It is the birthday of English poet Samuel Taylor Coleridge (1772), who wrote his famous Kubla Khan (1816) after waking up from an opium-induced dream. Scholars say Coleridge was influenced by material he had been reading about the Chinese emperor and by William Bartram's Travels (1791), in which Bartram describes Florida's Blue Sink, Manatee Spring and Salt Springs Run. It is not clear what influenced folk singer David Olney to record this recitation of Kubla Khan and put it on YouTube but it's worth watching. Enjoy!

Friday, October 18, 2013

Rare Book Moment 15: Is this valuable?

Here is the 15th edition of Michael Slicker's Rare Book Moment, in which Mike discusses Shakespeare's many reprints and how to tell the good ones. Enjoy!

Thursday, October 17, 2013

Happy birthday, composer Herbert Howells

It is the birthday of English composer Herbert Howells (1892), who is best known for his music for the Anglican church. In 1935, Howells' son died from polio when he was nine years old, and Howells grieved for him the rest of his life. Howells was asked to write a composition for a memorial service for John F. Kennedy. The result, Take Him, Earth, for Cherishing (1963) links the loss of the American President with Howell's loss of his son.

Wednesday, October 16, 2013

Happy birthday, Oscar Wilde, Eugene O'Neill

It is the birthday of Irish playwright Oscar Wilde (1854) and Irish American playwright Eugene O'Neill (1888). Wilde wrote poems, short stories, and one novel, The Picture of Dorian Gray (1890). His best known play is The Importance of Being Earnest (1895), a witty satire of Victorian England. O'Neill wrote poetry, newspaper stories, and some of the most enduring plays in literature, including The Emperor Jones (1920), Beyond the Horizon (1920), Anna Christie (1922), Desire Under the Elms (1924), Strange Interlude (1928) Mourning Becomes Electra (1931), Ah, Wilderness! (1933), The Iceman Cometh (1946), A Moon for the Misbegotten, and Long Day's Journey into Night (1956). He won three Pulitzer prizes (1920, 1922, and 1928) and, in 1936, the Nobel Prize for Literature. 

Tuesday, October 15, 2013

Happy birthday, Godfather Mario Puzo

It is the birthday of writer Mario Puzo (1920), whose best known work is The Godfather (1969), the sweeping saga of a New York crime family. It was the basis of the 1972 film on which Puzo collaborated with director Francis Ford Coppola. Puzo won Oscars for Best Adapted Screenplay for Godfather movies in 1972 and 1974. In this video, Puzo and Coppola discuss the making of the movie from Puzo's work.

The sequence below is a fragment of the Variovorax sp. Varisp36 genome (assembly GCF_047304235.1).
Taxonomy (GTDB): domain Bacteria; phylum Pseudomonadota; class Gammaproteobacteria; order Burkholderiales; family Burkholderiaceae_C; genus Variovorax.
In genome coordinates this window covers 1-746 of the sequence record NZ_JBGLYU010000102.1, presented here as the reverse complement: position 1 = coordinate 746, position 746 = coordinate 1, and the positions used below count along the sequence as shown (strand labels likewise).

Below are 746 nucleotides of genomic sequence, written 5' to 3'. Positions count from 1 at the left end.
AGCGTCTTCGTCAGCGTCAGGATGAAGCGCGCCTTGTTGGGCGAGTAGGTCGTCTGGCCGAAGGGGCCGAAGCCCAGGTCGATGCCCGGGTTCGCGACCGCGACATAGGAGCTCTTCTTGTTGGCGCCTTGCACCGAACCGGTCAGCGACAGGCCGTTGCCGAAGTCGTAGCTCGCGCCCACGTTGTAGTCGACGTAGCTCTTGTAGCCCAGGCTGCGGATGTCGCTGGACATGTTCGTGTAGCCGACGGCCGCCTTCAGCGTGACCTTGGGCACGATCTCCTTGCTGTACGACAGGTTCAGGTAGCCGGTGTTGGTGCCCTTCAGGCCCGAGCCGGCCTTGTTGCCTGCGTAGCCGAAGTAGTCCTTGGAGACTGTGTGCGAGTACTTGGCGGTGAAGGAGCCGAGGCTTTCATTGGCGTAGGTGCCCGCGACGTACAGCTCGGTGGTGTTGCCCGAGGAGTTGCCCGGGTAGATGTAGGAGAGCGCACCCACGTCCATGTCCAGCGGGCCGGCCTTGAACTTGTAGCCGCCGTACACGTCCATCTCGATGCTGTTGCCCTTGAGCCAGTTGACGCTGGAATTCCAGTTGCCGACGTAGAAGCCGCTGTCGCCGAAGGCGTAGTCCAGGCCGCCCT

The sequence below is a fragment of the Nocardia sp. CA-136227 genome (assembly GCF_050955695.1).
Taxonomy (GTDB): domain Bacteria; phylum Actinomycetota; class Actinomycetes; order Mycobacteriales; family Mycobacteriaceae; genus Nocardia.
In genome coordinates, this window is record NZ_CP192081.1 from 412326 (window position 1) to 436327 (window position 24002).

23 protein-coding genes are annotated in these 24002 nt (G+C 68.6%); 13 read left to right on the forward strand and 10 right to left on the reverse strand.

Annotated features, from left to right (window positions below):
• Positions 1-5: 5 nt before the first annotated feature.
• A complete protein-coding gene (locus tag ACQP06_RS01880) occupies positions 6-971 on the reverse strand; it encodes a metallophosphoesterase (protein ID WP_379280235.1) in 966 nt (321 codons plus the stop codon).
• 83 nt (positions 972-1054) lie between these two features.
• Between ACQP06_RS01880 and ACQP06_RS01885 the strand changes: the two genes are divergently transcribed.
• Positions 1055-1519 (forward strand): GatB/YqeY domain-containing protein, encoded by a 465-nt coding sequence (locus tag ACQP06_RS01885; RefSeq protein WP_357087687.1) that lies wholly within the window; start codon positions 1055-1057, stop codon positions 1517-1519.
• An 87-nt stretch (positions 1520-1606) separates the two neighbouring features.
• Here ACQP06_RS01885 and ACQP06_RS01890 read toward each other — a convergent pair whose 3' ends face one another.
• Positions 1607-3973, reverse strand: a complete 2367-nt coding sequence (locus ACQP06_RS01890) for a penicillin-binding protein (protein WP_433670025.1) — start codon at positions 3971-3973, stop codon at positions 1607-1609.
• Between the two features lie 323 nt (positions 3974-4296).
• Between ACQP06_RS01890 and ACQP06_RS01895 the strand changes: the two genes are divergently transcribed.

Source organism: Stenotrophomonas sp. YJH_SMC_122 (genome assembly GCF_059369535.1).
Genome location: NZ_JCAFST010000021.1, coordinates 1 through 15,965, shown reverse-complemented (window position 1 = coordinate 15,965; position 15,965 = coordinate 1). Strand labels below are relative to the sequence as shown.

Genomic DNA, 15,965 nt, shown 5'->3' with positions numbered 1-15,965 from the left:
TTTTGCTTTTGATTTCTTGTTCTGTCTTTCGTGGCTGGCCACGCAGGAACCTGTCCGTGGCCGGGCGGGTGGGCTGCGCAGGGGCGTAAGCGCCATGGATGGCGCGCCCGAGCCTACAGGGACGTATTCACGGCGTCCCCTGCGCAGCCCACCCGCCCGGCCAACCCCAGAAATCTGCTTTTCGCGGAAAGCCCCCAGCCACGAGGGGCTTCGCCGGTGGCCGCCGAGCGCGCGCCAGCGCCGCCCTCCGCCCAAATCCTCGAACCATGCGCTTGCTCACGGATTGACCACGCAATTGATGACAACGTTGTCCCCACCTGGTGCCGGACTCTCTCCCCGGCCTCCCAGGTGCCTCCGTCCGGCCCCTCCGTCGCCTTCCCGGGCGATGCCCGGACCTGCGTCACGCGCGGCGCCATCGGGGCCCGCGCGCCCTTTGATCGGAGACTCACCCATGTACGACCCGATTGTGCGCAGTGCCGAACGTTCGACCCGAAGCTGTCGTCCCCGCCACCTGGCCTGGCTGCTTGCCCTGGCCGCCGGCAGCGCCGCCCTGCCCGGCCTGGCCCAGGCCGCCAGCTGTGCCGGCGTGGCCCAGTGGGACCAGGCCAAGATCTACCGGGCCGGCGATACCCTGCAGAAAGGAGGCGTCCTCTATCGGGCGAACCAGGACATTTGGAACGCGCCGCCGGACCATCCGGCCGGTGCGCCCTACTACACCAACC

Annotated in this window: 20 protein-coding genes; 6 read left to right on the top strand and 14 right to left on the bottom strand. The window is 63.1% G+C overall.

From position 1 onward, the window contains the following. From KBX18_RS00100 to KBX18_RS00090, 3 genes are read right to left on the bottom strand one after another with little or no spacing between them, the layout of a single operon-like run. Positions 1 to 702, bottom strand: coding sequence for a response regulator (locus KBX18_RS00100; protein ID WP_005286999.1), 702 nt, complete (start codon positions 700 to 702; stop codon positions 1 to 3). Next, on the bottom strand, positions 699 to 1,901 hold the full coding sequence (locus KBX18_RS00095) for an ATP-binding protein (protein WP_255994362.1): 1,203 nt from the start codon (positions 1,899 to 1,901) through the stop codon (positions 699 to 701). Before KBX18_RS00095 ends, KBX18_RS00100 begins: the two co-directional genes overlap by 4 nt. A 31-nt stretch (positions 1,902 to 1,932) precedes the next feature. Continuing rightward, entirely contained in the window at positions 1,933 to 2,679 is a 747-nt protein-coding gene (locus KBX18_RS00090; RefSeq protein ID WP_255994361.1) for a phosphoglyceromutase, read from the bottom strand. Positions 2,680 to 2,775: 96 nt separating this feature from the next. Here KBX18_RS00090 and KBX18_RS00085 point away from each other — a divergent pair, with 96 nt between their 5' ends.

Monday, October 14, 2013

Happy birthday, screen legend Lillian Gish

It is the birthday of legendary actress Lillian Gish (1893), who is remembered for her roles in The Birth of a Nation (1915), Intolerance (1916), Broken Blossoms (1919), Way Down East (1920), Orphans of the Storm (1921), The Wind (1928), Duel in the Sun (1946), and Night of the Hunter (1955). At the age of 93, she appeared in her last film, The Whales of August (1987), with Bette Davis and Vincent Price. Her autobiographies include The Movies, Mr. Griffith, and Me (1969), Dorothy and Lillian Gish (1973), and An Actor's Life For Me (1987).

Saturday, October 12, 2013

Happy birthday, pulp writer Lester Dent

It is the birthday of writer Lester Dent (1904), who is remembered as the creator of Doc Savage, an iconic adventure hero of the 1930s and 1940s. Savage was a multi-talented physician and scientist who possessed near-superhuman abilities. Dent was the principal writer for the series and wrote 43 of the original 67 Doc Savage pulp novels. Though they were hugely successful, Dent took a disparaging view of his work, saying he was "churning out reams and reams of sellable crap." Dent also found success as a mystery and western writer.

Friday, October 11, 2013

Happy birthday, Elmore Leonard

It is the birthday of popular crime fiction writer Elmore Leonard (1925), who is remembered for such works as Hombre (1961), Mr. Majestyk (1974), Get Shorty (1990), Rum Punch (1992), and Out of Sight (1998). Leonard died in August. Here is an interview with him on writing at the 2008 F. Scott Fitzgerald Literary Conference at Montgomery College in Maryland.

Thursday, October 10, 2013

Happy birthday, composer Giuseppe Verdi

It is the 200th birthday of Italian composer Giuseppe Verdi (1813), who is remembered for the music found in his famous operas like Rigoletto (1851), La Traviata (1853), Aida (1871), and Otello (1887). He is considered one of the most important composers of the 19th century. Here is a selection of amazing pieces by Verdi. Enjoy!

Wednesday, October 9, 2013